As I mentioned in my last blog post, Pulitzer Prize-winning author, John Kennedy Toole (1937-1969), committed suicide at thirty-one. His demise can be credited to one rejection from a major publisher.
Toole’s rejection—given by Simon & Schuster’s senior editor Robert Gottlieb—went like this:
… with all its wonderfulnesses, the book—even better plotted (and still better plotable)—does not have a reason; it’s a brilliant exercise in invention, but unlike CATCH  and MOTHER KISSES and V and the others, it isn’t really about anything. And that’s something no one can do anything about.
One would think with the word “wonderfulnesses” as a descriptor, Toole would have no problem finding a publisher. However, his award-winning novel, A Confederacy of Dunces, was not published until after his death.
His mother, Thelma Toole, grieved for two years after his suicide and then busied herself finding a publisher. Over a period of five years, she sent it to seven publishers. All rejected the manuscript.
Then in 1978, nine years later, she pursued author Walker Percy until he surrendered to her numerous phone calls, letters, and final plea. She pushed her way into his office and demanded he read the manuscript. He expected it to be bad. Instead, he commented:
In this case, I read on. And on. First with the sinking feeling that it was not bad enough to quit, then with a prickle of interest, then a growing excitement, and finally an incredulity; surely it was not possible that it was so good.
Though the road to publication took another three years, A Confederacy of Dunces attracted literary interest and, in 1981, was awarded the Pulitzer Prize for Fiction. Toole’s novel sold over 1.5 million copies and has been translated into 18 languages.
The Power Of One
It took only one—one, someone—who admired Toole’s novel for it to find success.
If the story is not about the hearer, he will not listen.
And here I make a rule—
a great and interesting story is about everyone
or it will not last. —John Steinbeck (1902-1968) East of Eden
Gottlieb’s rejection of Toole’s novel was based on his claim that the story, “isn’t really about anything.” If we follow Steinbeck’s advice, then we make our stories about everyone. Perhaps, then we find our one.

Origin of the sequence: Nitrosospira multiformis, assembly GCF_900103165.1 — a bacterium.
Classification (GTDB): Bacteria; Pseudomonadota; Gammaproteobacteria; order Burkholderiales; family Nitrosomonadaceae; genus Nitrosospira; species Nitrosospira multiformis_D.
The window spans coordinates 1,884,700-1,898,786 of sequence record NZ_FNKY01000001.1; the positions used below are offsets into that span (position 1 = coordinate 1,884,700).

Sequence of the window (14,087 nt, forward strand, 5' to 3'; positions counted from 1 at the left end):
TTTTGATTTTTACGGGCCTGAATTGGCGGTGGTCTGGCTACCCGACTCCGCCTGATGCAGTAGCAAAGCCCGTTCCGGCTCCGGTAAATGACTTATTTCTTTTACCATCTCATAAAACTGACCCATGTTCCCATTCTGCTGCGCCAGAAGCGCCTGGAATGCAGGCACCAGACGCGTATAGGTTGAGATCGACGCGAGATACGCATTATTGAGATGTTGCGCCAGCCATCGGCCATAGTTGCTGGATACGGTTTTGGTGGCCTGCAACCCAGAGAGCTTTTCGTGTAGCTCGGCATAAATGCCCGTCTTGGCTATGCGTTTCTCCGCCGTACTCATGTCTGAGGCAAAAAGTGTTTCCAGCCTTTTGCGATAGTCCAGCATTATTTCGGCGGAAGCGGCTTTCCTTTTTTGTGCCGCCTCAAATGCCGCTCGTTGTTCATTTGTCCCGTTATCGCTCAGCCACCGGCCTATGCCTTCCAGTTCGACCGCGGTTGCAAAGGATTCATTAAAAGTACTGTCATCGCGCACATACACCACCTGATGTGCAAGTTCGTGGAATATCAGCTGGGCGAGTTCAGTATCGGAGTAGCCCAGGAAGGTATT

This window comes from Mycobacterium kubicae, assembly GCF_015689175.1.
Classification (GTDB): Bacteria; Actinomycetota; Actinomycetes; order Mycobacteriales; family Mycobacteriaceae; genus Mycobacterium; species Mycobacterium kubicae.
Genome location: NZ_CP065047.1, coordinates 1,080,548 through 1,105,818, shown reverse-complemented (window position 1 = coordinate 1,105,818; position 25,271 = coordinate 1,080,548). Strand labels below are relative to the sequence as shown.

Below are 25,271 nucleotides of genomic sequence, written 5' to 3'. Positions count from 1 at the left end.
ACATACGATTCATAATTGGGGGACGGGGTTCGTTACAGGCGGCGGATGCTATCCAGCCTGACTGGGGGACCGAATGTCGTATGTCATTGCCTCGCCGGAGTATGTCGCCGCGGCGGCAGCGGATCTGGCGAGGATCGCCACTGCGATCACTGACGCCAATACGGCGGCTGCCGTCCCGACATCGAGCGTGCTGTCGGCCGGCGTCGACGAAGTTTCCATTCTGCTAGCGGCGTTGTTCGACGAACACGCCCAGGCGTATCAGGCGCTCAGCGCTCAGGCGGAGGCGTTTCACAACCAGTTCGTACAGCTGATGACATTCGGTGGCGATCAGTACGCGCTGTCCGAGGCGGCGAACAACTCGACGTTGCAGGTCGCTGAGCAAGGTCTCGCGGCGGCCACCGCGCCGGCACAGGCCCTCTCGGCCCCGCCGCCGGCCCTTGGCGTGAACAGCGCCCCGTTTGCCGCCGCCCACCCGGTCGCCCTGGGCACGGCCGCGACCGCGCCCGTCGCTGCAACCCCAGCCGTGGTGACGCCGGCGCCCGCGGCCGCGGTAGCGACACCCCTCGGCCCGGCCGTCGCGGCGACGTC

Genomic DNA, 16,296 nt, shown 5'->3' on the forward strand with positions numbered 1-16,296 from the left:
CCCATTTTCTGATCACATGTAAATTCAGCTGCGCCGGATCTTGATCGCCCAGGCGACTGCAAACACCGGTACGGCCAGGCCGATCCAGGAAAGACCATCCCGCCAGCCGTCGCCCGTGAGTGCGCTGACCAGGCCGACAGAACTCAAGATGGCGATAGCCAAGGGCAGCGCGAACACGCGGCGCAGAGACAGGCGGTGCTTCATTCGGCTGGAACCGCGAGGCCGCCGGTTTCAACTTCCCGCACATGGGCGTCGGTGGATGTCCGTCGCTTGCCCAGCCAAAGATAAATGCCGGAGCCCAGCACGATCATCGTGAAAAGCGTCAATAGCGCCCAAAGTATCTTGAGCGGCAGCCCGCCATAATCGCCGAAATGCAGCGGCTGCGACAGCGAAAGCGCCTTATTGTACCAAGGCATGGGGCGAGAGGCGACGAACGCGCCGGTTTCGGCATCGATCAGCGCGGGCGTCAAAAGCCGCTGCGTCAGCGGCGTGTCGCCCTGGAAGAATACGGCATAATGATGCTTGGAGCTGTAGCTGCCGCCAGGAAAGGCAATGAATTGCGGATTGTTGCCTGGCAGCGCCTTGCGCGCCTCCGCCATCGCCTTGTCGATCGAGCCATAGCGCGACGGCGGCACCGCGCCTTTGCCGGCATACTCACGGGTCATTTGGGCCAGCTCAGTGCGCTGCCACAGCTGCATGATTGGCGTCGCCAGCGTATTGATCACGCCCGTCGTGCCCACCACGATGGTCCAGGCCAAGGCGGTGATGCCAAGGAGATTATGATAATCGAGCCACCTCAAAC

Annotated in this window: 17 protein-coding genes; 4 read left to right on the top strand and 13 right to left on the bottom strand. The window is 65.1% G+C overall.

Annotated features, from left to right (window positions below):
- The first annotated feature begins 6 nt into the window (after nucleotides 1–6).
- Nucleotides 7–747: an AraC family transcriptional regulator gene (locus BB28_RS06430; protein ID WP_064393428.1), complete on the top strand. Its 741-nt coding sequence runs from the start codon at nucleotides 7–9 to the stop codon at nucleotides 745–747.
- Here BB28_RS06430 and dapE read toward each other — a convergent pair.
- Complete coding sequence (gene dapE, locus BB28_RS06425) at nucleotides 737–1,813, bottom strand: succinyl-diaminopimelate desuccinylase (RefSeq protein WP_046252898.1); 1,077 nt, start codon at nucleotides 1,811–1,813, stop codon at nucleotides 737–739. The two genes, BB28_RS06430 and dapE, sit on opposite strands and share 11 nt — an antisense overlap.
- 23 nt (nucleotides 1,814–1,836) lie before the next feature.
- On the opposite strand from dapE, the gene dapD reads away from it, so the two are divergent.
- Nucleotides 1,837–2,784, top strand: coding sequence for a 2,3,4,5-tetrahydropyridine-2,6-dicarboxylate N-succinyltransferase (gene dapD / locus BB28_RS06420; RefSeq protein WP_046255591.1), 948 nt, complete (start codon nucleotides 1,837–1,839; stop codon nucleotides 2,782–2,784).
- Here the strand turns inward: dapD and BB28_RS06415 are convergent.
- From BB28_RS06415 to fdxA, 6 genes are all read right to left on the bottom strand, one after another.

Is This Wrong?
Examine some of today’s best sellers. Though they are not necessarily considered well-written in the literary sense, they have appeal.
- Twilight by Stephanie Myers: The appeal—Teenagers looking for love in all the wrong places, including Vampires and Werewolves. What teen doesn’t look for love? And the more forbidden, the more appealing.
- Fifty Shades by EL James: The appeal—Women’s unrealized sexual fantasies, or sexual fantasies they never even imagined, played out on the pages of a book all safe and private.
- Divergent by Veronica Roth: The appeal—Being different, not fitting into an accepted norm.
- Hunger Games by Suzanne Collins: The all-time appeal—Fighting against injustice.
Steinbeck’s great literary masterpieces found audiences among the working class and echoed opposition to such civil injustices as racism, loneliness, and treatment of the mentally ill. This in turn, brought to the forefront an individual’s battle for personal independence.
This may not be everyone, but it is many.
In utter loneliness, a writer tries to explain the inexplainable.
And sometimes if he is very fortunate and if the time is right,
a very little of what he is trying to do
– John Steinbeck, Journals of a Novel: The East of Eden Letter
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